Jacqueline Platt, an estate agent who founded Pink Property UAE, has sold many of the Al Reef homes. So impressed was she by the development that, after 12 years in the capital, she and her husband bought a villa here and moved in late last year, also during the ghost town period: "We bought off-plan and ended up with views of Yas Island and Ferrari World," she says. "It's excellent. Fantastic. Great."

The pavement-lined streets of Al Reef are wide. Each villa has car parking and outdoor storage space, along with two bins - one for recycling, the other for general household waste. Additional car parking is integrated into the middle of the streets.

Inside, the properties are light and airy. Open-plan kitchens and living rooms provide good space on the ground floor and glass doors give access to the garden. Larger villas have their own pools. Upstairs, bedrooms have en-suites or share family-style bathrooms. The design is universally modern and functional with ample plugs, switches and internet points.

Each of Al Reef's four sections will have its own community facilities. Arabian Village already has a swimming pool, a smaller shaded children's pool and a gym. Kiosk shops are expected to open soon, while the community park has swings, slides and a grassy area for children. A tennis court is under development.

Stephen Vickery, from the UK, and his family recently rented a five-bedroom villa. They relocated from Sas Al Nakheel, where maintenance had become an issue for them. He cheerily asserts that "moving to Al Reef has far exceeded our expectations and the family is really happy here".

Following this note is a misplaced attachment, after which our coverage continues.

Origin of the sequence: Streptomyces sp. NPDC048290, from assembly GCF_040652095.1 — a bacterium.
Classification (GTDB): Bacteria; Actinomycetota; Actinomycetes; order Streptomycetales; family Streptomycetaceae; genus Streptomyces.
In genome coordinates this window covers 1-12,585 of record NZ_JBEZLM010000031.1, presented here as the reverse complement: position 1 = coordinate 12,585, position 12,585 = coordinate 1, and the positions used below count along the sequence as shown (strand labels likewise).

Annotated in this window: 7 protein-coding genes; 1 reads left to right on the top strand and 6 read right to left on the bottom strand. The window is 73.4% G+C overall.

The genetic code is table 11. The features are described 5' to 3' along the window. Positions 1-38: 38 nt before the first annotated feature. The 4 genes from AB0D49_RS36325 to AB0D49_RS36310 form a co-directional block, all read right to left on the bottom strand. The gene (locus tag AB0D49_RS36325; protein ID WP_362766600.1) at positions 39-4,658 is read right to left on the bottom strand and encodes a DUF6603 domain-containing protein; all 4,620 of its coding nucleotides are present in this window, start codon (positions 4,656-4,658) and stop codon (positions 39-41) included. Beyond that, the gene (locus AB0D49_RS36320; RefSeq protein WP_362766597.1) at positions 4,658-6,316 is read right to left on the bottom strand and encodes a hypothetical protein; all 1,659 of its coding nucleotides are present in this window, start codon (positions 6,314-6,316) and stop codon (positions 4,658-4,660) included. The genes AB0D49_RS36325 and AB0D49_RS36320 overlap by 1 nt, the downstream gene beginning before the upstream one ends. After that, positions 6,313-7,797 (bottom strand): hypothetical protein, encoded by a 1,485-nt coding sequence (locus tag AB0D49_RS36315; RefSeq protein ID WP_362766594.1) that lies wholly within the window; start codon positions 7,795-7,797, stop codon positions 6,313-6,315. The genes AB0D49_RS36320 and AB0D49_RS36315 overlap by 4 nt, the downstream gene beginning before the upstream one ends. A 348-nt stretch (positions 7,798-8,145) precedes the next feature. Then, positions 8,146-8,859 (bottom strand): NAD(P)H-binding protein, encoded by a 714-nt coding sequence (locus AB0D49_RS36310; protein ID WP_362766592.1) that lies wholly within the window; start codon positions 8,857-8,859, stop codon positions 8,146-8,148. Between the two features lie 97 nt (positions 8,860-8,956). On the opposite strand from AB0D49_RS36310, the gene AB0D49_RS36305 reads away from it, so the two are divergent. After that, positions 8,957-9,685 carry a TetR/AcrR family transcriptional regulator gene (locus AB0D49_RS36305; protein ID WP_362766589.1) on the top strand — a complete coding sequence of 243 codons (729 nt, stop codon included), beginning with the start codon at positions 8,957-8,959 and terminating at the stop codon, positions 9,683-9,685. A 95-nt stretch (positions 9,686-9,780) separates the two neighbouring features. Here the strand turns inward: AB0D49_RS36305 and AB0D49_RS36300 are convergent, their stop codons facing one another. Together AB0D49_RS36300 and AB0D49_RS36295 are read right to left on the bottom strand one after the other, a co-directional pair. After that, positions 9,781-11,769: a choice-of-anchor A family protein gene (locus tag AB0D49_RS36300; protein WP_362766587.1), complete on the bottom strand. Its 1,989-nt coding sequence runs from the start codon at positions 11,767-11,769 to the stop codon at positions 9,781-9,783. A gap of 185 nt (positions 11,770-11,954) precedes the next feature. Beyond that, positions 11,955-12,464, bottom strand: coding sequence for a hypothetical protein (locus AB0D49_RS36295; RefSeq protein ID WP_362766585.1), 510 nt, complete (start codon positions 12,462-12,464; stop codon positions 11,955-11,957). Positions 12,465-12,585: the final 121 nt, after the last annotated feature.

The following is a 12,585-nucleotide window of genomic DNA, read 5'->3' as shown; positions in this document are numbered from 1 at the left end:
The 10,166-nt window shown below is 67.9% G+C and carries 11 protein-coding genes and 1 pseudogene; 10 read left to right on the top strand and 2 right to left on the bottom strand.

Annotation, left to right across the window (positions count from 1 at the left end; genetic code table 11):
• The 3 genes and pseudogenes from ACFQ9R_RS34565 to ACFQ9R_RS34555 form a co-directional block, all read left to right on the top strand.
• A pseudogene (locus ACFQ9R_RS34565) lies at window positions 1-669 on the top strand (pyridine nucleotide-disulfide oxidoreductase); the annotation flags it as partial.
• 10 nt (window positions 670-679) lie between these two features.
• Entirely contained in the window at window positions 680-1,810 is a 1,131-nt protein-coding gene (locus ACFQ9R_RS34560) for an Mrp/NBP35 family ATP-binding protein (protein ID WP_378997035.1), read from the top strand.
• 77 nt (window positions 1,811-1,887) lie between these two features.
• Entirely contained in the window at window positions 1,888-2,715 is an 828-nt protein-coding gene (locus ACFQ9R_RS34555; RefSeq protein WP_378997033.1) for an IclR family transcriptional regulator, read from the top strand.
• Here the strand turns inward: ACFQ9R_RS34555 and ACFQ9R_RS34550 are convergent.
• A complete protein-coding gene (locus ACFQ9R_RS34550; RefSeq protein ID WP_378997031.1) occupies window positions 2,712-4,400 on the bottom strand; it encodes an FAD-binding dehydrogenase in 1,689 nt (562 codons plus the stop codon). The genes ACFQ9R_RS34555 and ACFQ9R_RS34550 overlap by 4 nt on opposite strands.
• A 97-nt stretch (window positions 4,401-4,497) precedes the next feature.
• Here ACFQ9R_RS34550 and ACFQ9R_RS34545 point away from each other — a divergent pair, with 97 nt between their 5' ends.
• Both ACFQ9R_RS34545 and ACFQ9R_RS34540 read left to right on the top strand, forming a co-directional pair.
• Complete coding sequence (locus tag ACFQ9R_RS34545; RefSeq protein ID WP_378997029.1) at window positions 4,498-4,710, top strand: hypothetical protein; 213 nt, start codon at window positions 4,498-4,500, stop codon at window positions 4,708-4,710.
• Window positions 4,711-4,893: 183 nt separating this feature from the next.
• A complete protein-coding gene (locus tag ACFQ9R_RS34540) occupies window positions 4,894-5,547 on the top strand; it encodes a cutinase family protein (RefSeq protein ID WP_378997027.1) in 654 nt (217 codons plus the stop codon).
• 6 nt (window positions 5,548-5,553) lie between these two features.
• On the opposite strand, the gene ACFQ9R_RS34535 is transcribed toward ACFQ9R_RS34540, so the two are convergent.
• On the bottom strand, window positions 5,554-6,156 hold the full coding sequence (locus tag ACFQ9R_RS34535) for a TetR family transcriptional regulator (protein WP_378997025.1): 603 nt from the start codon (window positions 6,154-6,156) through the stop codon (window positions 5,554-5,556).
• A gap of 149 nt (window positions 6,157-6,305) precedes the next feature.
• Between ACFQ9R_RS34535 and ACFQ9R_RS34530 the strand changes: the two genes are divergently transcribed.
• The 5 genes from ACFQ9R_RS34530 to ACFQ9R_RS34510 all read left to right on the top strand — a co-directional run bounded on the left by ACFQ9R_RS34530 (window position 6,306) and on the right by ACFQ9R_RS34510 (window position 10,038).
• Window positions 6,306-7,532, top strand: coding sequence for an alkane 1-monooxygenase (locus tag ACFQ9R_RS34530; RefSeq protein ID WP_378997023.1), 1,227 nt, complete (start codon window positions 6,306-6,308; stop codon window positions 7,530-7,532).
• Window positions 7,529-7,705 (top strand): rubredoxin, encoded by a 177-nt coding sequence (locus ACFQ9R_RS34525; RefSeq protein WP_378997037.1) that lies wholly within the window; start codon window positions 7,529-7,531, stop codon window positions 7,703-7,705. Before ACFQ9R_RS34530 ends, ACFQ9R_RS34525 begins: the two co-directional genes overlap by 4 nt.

Steven Armstrong, a seven-year-old from Canada, has lived in Abu Dhabi, Canada and Dubai and along the way has become a bit of an expert on expatriate life.

He says he's happy with the move to Al Reef: "I have my own back yard and a garden shower." He adds, "My friend from Dubai has moved here with his family. This means I have one friend, but I think I'll make lots more soon."

Al Reef has cleverly positioned itself as a mid-market option for both renters and buyers. Where once finding somewhere affordable to live was difficult, residents say the development's reasonable rents and facilities make it a good value for money.

Kativa Brown, from Northern Ireland, moved with her husband from an apartment block on the Corniche to Al Reef in June, a month before their first baby was due.

"We wanted cheaper rent, more space, parking outside our front door, outdoor space and leisure facilities. I always knew there would be lots of benefits but the downside would be that I'd increase the distance and time I was driving." However, Brown has been pleasantly surprised by the commute: "It's a straight road with no traffic lights. I find it easier than driving in town and it's not busy."

Sheikh Khalifa Highway and the recent opening of other new roads give drivers a straight run to the Corniche, although there is some debate between residents as to whether or not it is easier or better to go to Dubai for shopping.

If there is an obvious flaw in all of this, it is that Al Reef sits next to Abu Dhabi's expanding international airport. In fact, the new runway can be seen from some of the houses, although most residents seem unperturbed by this looming development. They tend to focus on the positives of living in Al Reef: the strong sense of place and the affordable housing stock - rather than getting bogged down by any negatives.

Al Reef could have been just another place where people live. It isn't - it is something far more substantial than that. It is a proper community.